Michael Dropka

The son of the late Judy Baar Topinka has pitched to Riverside Township officials an idea to name the township hall in honor of his mother, the longtime Riverside resident and former state representative, state senator, state treasurer, state comptroller and onetime Republican nominee for Illinois governor.

Joseph Topinka, who lives in Texas and serves as the executor of his mother’s estate, proposed the idea at the March 10 meeting of the Riverside Township Board of Trustees.

“We don’t do a very good job of honoring people from our town, and then we forget about them,” Topinka said during a phone interview last week.

At the township board meeting last month, Topinka said having his mother’s name on the building would remind residents in the future of her contributions to the village and state.

“I’m hoping kids, parents walking by this building, that if they didn’t realize or know Judy Baar Topinka, they might say, ‘Who was this lady,’ and may look back into time and be inspired by what she did,” Topinka said.

In addition to serving as a longtime state legislator, Topinka was the longtime Republican committeeman for Riverside Township. After 2000, as the area’s voters increasingly voted more Democratic, particularly at the state and national levels, the township government remained firmly in the hands of the local GOP, typically running unopposed by local Democrats.

From November 1995 until August 1997, Topinka was the owner and publisher of the Riverside Landmark. She wrote a column in the paper for many years after selling it to Oak Park-based Wednesday Journal, Inc. She died at the age of 70 on Dec. 10, 2014 after suffering a stroke. She had been re-elected to a second term as Illinois comptroller a month earlier. 

As a politician, Judy Baar Topinka was a consensus builder and avoided rigid political ideology. As Republicans moved further right nationally, she remained moderate on many social issues, though she maintained her reputation as a fiscal conservative. 

While her more liberal takes on social issues, such as gay rights, received solid support from Democratic voters, it was her outgoing, vivacious personality that connected with so many voters across the political spectrum.

“I can’t think of another leader or politician from Riverside Township who has done so much as my mother has done,” her son told Riverside Township board members on March 10.

Speaking in support of Joseph Topinka’s request on March 10 were Gretchen Reyes, the wife of Judy Baar Topinka’s longtime lieutenant and deputy Riverside GOP committeeman, Jay Reyes, and Michael Dropka, a North Riverside resident  who served as Topinka’s spokesman when she was comptroller.

“She did a lot for each and every one of us in this building,” said Dropka.

Reyes said her children, like all school children in Riverside, take tours of the village and learn about important buildings, such as the Arcade Building, library and the township hall.

“Wouldn’t it be great that all of our grandchildren and great-grandchildren came back, and they grew up in Riverside and North Riverside, they came to this building and learned what a wonderful and great woman Judy was?” Reyes asked.

Joseph Topinka suggested that a plaque could be affixed to the building to provide information about his mother and that the glass panel above the front entrance could be repainted to add her name.

The township board agreed to form a committee, chaired by Trustee Mary Rob Clarke, to explore whether or not to move ahead with the plan and, if so, how to mark the building as a memorial to Topinka.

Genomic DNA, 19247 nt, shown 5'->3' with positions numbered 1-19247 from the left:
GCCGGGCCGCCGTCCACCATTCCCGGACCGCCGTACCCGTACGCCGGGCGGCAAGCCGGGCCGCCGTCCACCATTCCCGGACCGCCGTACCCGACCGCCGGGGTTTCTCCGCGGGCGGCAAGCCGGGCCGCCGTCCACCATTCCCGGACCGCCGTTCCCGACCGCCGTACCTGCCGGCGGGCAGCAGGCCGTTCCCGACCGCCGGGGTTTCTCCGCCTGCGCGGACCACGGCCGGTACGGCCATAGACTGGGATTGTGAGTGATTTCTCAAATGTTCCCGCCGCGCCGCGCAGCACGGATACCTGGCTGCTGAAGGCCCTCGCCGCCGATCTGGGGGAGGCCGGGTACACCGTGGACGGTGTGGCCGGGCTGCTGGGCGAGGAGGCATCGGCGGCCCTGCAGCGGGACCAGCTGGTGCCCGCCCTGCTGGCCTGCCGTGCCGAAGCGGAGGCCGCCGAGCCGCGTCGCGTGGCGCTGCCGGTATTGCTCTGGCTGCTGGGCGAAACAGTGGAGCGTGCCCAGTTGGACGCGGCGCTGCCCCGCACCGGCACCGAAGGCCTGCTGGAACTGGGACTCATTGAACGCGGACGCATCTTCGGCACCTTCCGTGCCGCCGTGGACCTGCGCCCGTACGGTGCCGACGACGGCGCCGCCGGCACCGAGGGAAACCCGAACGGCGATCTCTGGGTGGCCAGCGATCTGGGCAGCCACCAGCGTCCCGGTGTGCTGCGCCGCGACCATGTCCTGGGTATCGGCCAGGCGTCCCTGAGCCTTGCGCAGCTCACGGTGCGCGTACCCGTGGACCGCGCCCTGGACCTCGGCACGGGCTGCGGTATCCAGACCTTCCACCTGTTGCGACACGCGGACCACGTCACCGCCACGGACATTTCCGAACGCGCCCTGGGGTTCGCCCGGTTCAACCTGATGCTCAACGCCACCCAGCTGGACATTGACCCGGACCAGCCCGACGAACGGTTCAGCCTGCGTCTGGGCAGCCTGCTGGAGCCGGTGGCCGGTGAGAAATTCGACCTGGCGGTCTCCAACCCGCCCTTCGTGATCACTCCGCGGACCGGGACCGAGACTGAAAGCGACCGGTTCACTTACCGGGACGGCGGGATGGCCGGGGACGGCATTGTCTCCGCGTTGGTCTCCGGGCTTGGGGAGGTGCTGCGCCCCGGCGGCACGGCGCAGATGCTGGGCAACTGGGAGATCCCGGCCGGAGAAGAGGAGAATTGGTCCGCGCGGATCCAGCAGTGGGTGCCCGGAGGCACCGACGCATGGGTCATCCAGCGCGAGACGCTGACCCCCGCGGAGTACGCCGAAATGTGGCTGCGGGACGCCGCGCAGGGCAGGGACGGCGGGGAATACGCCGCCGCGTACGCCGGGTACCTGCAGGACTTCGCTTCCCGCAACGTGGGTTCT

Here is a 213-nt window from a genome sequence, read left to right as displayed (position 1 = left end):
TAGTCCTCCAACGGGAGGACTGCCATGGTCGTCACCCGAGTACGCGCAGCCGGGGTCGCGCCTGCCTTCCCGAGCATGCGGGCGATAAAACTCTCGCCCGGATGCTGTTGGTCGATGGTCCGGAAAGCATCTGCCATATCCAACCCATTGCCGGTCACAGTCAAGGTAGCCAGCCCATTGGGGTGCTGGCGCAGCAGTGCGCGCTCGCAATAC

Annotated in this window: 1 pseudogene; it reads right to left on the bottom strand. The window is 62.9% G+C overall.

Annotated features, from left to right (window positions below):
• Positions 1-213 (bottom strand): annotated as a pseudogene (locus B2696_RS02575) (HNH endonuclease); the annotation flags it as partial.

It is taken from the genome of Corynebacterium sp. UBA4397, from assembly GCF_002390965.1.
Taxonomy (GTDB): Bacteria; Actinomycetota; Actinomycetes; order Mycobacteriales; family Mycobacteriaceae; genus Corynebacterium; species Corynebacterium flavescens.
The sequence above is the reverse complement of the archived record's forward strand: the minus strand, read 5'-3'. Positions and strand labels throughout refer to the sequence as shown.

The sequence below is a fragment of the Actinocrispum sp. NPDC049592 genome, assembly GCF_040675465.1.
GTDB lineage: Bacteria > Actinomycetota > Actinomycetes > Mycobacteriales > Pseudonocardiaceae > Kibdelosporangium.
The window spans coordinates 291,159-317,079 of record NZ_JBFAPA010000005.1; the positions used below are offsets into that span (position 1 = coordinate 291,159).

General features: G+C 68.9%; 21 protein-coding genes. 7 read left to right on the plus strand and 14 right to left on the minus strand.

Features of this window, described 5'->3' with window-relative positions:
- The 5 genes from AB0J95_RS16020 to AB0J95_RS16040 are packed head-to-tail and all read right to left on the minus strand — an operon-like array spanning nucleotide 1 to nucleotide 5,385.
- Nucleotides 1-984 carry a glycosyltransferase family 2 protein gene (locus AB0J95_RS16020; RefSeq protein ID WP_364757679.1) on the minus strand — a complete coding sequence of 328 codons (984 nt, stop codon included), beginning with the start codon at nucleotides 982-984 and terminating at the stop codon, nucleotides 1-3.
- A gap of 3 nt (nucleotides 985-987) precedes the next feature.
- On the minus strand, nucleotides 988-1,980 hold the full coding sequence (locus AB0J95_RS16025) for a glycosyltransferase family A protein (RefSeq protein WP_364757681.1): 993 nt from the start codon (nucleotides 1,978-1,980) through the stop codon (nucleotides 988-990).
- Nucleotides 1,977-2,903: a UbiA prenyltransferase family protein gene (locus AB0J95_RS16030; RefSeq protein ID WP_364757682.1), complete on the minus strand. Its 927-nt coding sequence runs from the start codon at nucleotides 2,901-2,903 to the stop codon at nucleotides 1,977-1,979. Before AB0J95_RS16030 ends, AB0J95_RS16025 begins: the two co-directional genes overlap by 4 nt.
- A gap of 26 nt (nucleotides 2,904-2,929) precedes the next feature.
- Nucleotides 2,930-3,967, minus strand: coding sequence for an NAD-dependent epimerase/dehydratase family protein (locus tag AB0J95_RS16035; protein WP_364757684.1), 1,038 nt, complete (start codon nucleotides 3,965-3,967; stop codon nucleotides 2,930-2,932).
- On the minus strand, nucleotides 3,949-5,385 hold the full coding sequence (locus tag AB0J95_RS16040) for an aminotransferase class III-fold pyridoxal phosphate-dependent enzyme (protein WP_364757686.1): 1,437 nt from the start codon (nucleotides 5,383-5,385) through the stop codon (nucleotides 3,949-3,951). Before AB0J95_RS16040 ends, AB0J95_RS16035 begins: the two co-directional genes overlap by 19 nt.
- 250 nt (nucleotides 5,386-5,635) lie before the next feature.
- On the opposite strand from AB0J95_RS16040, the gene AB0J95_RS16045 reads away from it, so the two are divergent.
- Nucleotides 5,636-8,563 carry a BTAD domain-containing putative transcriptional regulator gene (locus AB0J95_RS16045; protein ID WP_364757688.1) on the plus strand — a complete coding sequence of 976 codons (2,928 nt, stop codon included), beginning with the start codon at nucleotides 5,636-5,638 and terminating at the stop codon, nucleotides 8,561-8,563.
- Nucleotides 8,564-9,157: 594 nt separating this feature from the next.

“I think right now we need to have more information and other options before we decide to rename this building or dedicate it to her,” Clarke said. “Because we want to do the best thing for her, and this might not be the best thing.”

If the township does agree on a commemorative plaque for the building, the matter would have to also get the approval of the Riverside Preservation Commission, since the township hall is designated a local landmark.

“We’d want to take a look at it,” said Charles Pipal, chairman of the Riverside Preservation Commission. “That’s not to say we wouldn’t look on it favorably, but that falls within our wheelhouse.”

The township’s committee, which will also include Joseph Topinka, Reyes and Dropka, will convene later this spring. 

Dropka named township GOP committeeman

In addition to serving as Illinois comptroller, Judy Baar Topinka was the longtime Republican Party committeeman for Riverside Township. She was last elected to the position by GOP primary voters in March 2014.

When Topinka died late last year, she still had three more years to serve on her term. To serve out the remainder of her term, Cook County Republican Party Chairman Aaron Del Mar appointed Topinka's former spokesman, North Riverside resident Michael Dropka to the position.

He will serve until the next committeeman election, which will be part of the GOP primary in 2018.

Topinka had served as Riverside Township GOP committeeman since 1994. The office of committeeman is a purely political one; committeemen are elected by those pulling party ballots during the primaries.

Committeemen are tasked with helping identify and slate candidates for election and can sometimes have the authority to fill positions that become vacant through the death or resignation of an elected official or candidate for office.

In the city of Chicago and Cook County, committeemen often also have the authority to dole out jobs and favors. At the township level, however, particularly in small townships like Riverside, that's not so much of factor.

Riverside Township's Democratic Committeeman is Michael Zalewski, who also serves as a state representative. 

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